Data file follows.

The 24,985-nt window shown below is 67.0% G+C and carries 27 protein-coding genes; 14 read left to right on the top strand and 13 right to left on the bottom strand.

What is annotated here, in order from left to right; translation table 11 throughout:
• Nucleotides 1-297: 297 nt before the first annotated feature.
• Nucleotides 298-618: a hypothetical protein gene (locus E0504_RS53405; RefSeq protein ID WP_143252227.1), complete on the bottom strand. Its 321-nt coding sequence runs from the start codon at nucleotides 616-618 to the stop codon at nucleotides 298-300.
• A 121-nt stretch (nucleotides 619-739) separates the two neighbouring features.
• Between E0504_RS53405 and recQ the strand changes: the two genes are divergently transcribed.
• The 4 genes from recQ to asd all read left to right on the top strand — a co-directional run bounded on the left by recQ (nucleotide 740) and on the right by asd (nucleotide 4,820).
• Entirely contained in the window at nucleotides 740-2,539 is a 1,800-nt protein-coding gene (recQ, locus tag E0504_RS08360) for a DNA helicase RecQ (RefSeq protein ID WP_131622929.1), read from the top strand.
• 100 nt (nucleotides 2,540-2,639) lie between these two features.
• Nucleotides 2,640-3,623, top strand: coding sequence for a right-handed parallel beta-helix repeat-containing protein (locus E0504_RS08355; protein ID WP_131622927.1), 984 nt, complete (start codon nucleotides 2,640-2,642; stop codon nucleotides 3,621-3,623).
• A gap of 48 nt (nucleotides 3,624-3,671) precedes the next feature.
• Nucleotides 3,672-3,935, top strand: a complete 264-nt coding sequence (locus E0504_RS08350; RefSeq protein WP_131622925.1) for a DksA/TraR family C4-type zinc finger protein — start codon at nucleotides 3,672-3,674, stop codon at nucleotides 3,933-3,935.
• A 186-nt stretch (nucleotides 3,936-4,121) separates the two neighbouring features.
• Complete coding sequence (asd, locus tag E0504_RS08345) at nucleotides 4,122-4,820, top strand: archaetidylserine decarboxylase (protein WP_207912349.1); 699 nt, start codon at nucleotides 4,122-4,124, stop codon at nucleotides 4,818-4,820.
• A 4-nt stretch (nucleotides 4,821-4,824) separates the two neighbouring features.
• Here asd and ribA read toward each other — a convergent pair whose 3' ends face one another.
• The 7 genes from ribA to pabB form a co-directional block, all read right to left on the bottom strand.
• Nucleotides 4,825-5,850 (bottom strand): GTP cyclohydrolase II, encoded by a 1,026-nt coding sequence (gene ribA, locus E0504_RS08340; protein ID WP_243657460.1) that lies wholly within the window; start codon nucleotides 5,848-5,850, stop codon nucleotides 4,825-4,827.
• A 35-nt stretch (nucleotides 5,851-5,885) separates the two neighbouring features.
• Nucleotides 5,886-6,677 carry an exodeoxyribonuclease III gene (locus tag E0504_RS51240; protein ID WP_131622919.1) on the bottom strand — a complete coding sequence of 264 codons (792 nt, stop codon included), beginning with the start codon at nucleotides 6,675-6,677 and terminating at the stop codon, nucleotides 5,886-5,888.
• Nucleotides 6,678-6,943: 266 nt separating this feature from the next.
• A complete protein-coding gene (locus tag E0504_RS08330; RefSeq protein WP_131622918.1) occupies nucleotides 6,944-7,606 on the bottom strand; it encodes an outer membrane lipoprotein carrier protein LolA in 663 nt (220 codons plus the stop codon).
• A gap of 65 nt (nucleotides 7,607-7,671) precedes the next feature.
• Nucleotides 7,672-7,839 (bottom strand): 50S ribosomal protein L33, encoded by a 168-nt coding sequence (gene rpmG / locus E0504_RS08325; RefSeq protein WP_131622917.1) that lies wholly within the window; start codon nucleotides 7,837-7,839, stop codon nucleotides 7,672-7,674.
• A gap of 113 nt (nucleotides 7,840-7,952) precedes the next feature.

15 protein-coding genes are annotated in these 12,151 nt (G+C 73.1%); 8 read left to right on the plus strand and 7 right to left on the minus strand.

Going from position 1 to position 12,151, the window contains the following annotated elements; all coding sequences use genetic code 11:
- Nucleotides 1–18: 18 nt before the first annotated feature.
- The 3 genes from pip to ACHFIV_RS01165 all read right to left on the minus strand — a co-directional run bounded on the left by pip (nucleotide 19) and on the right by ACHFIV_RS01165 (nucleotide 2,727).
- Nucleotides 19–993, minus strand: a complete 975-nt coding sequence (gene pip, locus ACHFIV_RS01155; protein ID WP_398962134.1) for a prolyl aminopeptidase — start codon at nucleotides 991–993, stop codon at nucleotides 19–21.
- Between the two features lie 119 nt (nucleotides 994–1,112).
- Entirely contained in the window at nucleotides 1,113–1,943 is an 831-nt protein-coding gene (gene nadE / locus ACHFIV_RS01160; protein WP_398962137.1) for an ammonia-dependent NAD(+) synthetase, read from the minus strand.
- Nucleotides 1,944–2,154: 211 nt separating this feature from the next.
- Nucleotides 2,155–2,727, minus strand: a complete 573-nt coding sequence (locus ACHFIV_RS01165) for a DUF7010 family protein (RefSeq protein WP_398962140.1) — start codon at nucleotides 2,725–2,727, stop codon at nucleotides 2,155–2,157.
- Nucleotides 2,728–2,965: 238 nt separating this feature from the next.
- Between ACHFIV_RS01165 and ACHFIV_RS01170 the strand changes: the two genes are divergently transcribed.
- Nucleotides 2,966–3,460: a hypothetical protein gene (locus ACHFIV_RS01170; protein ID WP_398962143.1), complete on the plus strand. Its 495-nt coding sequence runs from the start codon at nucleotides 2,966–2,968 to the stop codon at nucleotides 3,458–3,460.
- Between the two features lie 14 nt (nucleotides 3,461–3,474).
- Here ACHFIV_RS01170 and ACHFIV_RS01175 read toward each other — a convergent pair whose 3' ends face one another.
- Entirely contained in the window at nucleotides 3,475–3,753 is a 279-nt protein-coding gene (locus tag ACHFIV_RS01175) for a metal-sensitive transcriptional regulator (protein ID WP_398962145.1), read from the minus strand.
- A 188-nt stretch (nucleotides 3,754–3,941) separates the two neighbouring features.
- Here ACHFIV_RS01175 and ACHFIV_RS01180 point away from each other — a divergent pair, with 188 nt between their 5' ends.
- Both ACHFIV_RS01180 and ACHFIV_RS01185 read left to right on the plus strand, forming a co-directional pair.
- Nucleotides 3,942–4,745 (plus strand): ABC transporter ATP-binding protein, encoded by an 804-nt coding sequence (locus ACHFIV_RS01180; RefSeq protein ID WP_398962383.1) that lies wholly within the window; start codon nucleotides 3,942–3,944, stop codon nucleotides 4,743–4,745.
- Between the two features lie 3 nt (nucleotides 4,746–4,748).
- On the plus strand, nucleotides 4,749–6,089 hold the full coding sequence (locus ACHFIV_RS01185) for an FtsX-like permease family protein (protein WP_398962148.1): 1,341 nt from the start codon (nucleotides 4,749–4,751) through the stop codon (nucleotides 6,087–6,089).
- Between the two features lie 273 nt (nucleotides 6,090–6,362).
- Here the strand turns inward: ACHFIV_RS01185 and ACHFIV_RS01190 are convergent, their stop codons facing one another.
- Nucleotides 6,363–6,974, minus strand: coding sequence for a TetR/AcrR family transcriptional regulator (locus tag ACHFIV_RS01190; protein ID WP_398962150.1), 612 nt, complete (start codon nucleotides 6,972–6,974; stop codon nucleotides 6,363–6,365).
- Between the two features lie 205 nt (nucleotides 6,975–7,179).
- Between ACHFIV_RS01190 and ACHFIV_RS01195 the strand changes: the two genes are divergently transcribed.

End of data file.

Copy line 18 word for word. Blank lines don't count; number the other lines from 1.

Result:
• Nucleotides 4,825-5,850 (bottom strand): GTP cyclohydrolase II, encoded by a 1,026-nt coding sequence (gene ribA, locus E0504_RS08340; protein ID WP_243657460.1) that lies wholly within the window; start codon nucleotides 5,848-5,850, stop codon nucleotides 4,825-4,827.